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Raw Fish Dishes

This article is about raw fish or shellfish. It includes marinated raw fish (soaked in a seasoned liquid) and raw fish which is lightly cured such as gravlax, but not fish which is fully cured (fermented, pickled, smoked or otherwise preserved).

Raw fish health concerns

Differential symptoms of parasite infections by raw fish. All have gastrointestinal, but otherwise distinct, symptoms.

Parasites in fish are a natural occurrence and common. Though not a health concern in thoroughly cooked fish, parasites are a concern when consumers eat raw or lightly preserved fish such as sashimi, sushi, ceviche, and gravlax. The popularity of such raw fish dishes makes it important for consumers to be aware of this risk. Raw fish should be frozen to an internal temperature of -20°C for at least 7 days to kill parasites. It is important to be aware that home freezers may not be cold enough to kill parasites.

Traditionally, fish that live all or part of their lives in fresh water were considered unsuitable for sashimi due to the possibility of parasites. Parasitic infections from freshwater fish are a serious problem in some parts of the world, particularly Southeast Asia. Fish that spend part of their life cycle in brackish or freshwater, like salmon are a particular problem. A study in Seattle, Washington showed that 100% of wild salmon had roundworm larvae capable of infecting people. In the same study farm raised salmon did not have any roundworm larvae.

Parasite infection by raw fish is rare in the developed world, and involves mainly three kinds of parasites: Clonorchis sinensis (a trematode/fluke), Anisakis (a nematode/roundworm) and Diphyllobothrium (a cestode/tapeworm). Infection risk of anisakis is particularly higher in fishes which may live in a river such as salmon (sake) in Salmonidae or mackerel (saba). Such parasite infections can generally be avoided by boiling, burning, preserving in salt or vinegar, or freezing overnight. In Japan it is common to eat raw salmon and ikura, but these foods are frozen overnight prior to eating to prevent infections from parasites, particularly anisakis.


Tuna CarpaccioVery thin slices of marinated swordfish, kingfish, tuna, or other large fish – (a variant of the more common beef carpaccio).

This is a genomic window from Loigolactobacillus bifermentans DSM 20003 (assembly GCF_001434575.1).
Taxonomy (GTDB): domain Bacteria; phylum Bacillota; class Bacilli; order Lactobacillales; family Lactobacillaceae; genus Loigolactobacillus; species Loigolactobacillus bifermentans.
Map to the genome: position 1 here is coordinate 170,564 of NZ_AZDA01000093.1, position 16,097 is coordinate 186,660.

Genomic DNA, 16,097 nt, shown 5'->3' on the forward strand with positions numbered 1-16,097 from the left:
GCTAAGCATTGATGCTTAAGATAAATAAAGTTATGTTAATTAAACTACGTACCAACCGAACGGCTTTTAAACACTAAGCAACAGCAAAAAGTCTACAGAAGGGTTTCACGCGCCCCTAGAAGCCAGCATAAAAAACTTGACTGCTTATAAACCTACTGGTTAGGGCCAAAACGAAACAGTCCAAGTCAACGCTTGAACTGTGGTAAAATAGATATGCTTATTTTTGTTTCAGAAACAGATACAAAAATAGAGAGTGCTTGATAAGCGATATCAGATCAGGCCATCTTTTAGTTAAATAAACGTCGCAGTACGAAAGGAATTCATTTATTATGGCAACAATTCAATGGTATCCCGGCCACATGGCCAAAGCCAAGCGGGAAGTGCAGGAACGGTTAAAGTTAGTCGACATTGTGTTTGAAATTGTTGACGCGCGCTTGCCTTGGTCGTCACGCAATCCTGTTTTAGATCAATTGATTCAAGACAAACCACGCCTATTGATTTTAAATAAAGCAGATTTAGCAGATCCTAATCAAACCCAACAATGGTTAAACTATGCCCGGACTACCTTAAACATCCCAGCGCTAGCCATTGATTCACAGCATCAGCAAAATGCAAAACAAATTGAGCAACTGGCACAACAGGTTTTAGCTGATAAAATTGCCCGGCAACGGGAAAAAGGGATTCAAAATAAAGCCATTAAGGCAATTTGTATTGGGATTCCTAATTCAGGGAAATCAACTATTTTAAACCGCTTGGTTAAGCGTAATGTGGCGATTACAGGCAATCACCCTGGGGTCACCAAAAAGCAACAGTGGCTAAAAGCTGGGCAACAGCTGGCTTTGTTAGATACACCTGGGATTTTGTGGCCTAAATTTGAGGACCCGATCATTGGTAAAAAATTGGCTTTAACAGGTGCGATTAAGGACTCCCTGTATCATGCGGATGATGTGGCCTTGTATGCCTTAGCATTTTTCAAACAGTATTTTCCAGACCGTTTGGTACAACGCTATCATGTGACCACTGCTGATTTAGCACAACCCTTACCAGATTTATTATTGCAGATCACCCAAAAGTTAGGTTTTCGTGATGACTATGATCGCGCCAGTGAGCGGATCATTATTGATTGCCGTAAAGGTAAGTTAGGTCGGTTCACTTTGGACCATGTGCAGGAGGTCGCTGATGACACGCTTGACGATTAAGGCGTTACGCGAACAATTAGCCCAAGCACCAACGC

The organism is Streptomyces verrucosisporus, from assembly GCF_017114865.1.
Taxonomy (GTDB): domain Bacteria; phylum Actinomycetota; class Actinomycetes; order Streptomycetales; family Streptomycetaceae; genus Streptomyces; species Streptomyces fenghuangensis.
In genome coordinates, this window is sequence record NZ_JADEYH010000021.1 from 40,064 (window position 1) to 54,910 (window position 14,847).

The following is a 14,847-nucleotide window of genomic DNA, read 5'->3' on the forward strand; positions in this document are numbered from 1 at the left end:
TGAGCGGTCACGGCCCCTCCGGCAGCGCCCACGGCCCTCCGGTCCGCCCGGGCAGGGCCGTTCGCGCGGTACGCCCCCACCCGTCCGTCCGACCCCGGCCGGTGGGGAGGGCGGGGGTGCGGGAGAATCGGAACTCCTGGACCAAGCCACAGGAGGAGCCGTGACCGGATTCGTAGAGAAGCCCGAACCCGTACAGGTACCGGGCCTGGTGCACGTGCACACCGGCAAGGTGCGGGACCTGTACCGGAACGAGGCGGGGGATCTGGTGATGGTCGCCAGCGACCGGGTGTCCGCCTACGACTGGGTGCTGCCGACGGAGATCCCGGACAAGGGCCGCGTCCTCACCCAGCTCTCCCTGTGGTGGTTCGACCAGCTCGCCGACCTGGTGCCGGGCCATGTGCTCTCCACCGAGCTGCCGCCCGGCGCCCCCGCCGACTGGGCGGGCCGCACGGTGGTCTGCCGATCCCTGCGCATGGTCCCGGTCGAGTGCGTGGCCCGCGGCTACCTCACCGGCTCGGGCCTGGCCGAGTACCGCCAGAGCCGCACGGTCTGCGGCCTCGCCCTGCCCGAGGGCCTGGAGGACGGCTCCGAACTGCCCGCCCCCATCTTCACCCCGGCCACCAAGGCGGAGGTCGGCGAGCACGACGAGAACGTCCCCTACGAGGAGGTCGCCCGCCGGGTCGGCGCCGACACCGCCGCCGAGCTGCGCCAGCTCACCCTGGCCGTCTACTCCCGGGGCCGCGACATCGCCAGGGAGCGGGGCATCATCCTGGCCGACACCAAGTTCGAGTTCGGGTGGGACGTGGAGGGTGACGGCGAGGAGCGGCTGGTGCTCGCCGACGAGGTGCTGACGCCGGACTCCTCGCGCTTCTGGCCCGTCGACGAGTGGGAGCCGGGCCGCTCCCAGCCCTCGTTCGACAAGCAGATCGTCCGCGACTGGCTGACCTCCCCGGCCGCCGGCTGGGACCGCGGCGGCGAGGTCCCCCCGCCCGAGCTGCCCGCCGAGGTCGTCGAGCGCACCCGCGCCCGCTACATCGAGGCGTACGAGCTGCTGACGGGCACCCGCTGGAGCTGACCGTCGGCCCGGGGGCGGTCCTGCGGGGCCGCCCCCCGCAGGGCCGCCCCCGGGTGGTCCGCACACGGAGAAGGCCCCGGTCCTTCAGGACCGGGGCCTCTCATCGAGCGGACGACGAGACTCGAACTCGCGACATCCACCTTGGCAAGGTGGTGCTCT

View Tuna Carpaccio Recipe
See Glossary : Carpaccio
Like carpaccio, ceviche is a raw fish recipe that modern cooks just love to play with. It is essentially fish “cooked” in the acid of citrus juice and served with a cold beer on a hot day. The dish originates in Peru, and is thought to be a development from Spanish escabeche, which is a vinegar-marinated dish.
Pesce Crudo is the Italian version of sashimi: Raw fish (Pesce crudo) at the peak of freshness, dressed simply with olive oil and lemon. It is a way to highlight your finest quality fish. If you do not have top-quality ingredients to make this, don’t make it. We use tuna here, but you can use any fish you might see at a sushi bar.
E’ia Ota
Ota ika is a Polynesian dish, similar to Latin ceviche, consisting of raw fish marinated in citrus juice and coconut milk. The Tongan, Tahitian, and Samoan variants are essentially identical in that the raw fish is briefly marinated in lemon or lime juice until the surface of the flesh becomes opaque.
Salad based on raw cod, tomato and black olives.
Raw salmon, lightly cured in salt, sugar, and dill. Usually served as an appetiser, sliced thinly and accompanied by a dill and mustard sauce with bread or boiled potatoes. Made by fishermen in the Middle Ages, who salted salmon and lightly fermented it by burying it in the sand above the high-tide line. Today it is no longer fermented. Instead the salmon is “buried” in a dry marinade of salt, sugar, and dill, and cured for a few days. As the salmon cures, by the action of osmosis, the moisture turns the dry cure into a highly concentrated brine, which can be used as part of a sauce.
Raw seasoned seafood slices served with salad
Traditionally served as part of a variety platter at Christmas
Marinated raw fish similar to ceviche
Koi pla
Minced or finely chopped raw fish in spicy salad. The most popular raw fish dish in Isan.
Appetiser or side dish of any white fish. A common staple.
Finely cut strips of raw fish or meat, which was popular and commonly eaten in the early history and dynastic times of China. According to the Book of Rites compiled between 202 BCE–220 CE, kuai consists of small thin slices or strips of raw meat, which are prepared by first thinly slicing the meat and then cutting the thin slices into strips. In modern times, the dishes are more often referred to as “raw fish slices”. Commonly used fish in ancient times include carp and mandarin fish, but salmon is also used in modern times. Sauces were an essential part of kuai dishes, with spring onions used for preparation of sauces in spring and mustard seed used for sauces in autumn. According to many classical texts, kuai served without sauces was deemed inedible and should be avoided.
Lap pa
Lap pla
A Lao and Thai salad of raw freshwater river fish mixed with lime, coriander, mint, spring onions, roasted rice, and chillis
‘Ota ‘ika
Ota ika is a Polynesian dish, similar to Latin ceviche, consisting of raw fish marinated in citrus juice and coconut milk. The Tongan, Tahitian, and Samoan variants are essentially identical in that the raw fish is briefly marinated in lemon or lime juice until the surface of the flesh becomes opaque.
Raw fish salad
Dish made from raw seafood
Soused herring
New season herring soaked in a mild preserving liquid
Minced meat or fish dish
Variant of ceviche influenced by sashimi
Raw cod, anchovies and tuna fish with escarole, arbequinas olives, and “romesco” sauce.
Raw fish salad

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